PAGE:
My arm a week later is still bruised and swollen. This is a lesson learned. I would like to add I do not hold a grievance to the trainee phlebotomist but with my history of blood tests proving difficult, I would expect a professional fully trained nurse to take my blood.

Conclusion

Hematomas are a natural part of the body’s response to injury and play a crucial role in the healing process. While they can be painful and concerning, most hematomas resolve with time and appropriate care. However, it is essential to seek medical attention if you suspect a severe hematoma, especially if it is associated with head trauma, as prompt treatment may be necessary to prevent complications. Understanding how hematomas form and the importance of their role in the healing process can help individuals make informed decisions about their care when faced with these common injuries.

It’s important to remember that hematoma formation is a potential risk in phlebotomy, even for experienced practitioners. Trainee phlebotomists should focus on learning and consistently applying proper techniques to minimize this risk and ensure safe and adequate blood collection procedures. Supervision and feedback from experienced phlebotomists are valuable tools in the learning process.

TTP and hematoma are distinct medical conditions, each associated with its own set of risks and complications. However, in some cases, individuals with TTP may be more susceptible to hematoma formation due to disruptions in their blood clotting and bleeding mechanisms. It is essential for healthcare professionals to consider these risks when managing patients with TTP and tailor treatment accordingly.

What should a patient do if a trainee phlebotomist causes a hematoma in high-risk patients who are susceptible to ITP having blood tests because of Lemtrada alemtuzumab treatment?

If a trainee phlebotomist causes a hematoma in a high-risk patient who is susceptible to ITP (Immune Thrombocytopenia) due to Lemtrada (alemtuzumab) treatment, it is crucial for the patient to take the following steps:

  1. Notify the Phlebotomist: Immediately inform the phlebotomist about the hematoma and any discomfort or pain you may be experiencing. They need to be aware of the issue to provide assistance and documentation.
  2. Apply Pressure: If the hematoma is actively bleeding or swelling, gently apply pressure to the area with a clean cloth or sterile gauze to help control bleeding and minimize the size of the hematoma. Do not press too hard, as this could exacerbate the issue.
  3. Elevate the Affected Area: If possible, keep the affected limb elevated. Elevating the area can help reduce swelling and minimize further blood accumulation in the hematoma.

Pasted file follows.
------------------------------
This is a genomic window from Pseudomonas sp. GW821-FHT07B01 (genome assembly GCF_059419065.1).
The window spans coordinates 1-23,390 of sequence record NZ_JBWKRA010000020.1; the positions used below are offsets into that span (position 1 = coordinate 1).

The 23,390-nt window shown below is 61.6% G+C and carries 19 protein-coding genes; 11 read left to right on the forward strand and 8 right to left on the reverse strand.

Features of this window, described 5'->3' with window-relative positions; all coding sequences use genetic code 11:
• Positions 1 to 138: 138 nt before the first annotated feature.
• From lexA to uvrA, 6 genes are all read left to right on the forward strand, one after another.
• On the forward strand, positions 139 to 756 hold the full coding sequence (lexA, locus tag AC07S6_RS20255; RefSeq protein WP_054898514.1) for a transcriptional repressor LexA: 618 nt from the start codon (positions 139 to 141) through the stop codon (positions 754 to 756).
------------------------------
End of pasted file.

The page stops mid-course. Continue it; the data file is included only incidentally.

4. Seek Medical Attention: Given the patient’s susceptibility to ITP and the potential complications associated with hematoma, it is advisable to seek immediate medical attention. This is especially important because ITP is a condition characterized by abnormal clot formation and bleeding tendencies, and it could be exacerbated by a hematoma.
  5. Notify Healthcare Provider: Contact the healthcare provider responsible for managing your Lemtrada treatment. Inform them of the situation, including details about the hematoma and any symptoms you are experiencing. They may need to adjust your treatment plan or monitor your condition closely.
  6. Follow Medical Advice: Follow the guidance provided by your healthcare provider regarding the management of the hematoma and any potential treatment adjustments necessary to mitigate the risk of ITP.
  7. Document the Incident: Keep detailed records of the hematoma incident, including the date, time, and name of the phlebotomist involved. This documentation may be valuable for future reference, especially if it leads to complications related to your ITP susceptibility or Lemtrada treatment.
  8. Consider Future Precautions: Discuss with your healthcare provider and the phlebotomy department whether any additional precautions or modifications to the blood collection process are necessary to minimize the risk of hematoma formation during future blood tests. This could include using experienced phlebotomists or employing alternative blood collection methods.

It is essential to prioritize your health and safety in this situation, especially if you are a high-risk patient with ITP susceptibility due to Lemtrada treatment. Prompt and effective communication with healthcare providers is critical to ensure that any potential complications are addressed promptly, and your treatment plan is adjusted as needed.

Photographic Evidence

Further Reading

Lemtrada (alemtuzumab) | MS Trust

Relapsing MS Infusion Treatment: LEMTRADAÂź (alemtuzumab)

Immune Thrombocytopenic Purpura (ITP) | Patient

Thrombotic Thrombocytopenic Purpura (also known as ‘TTP’) | CUH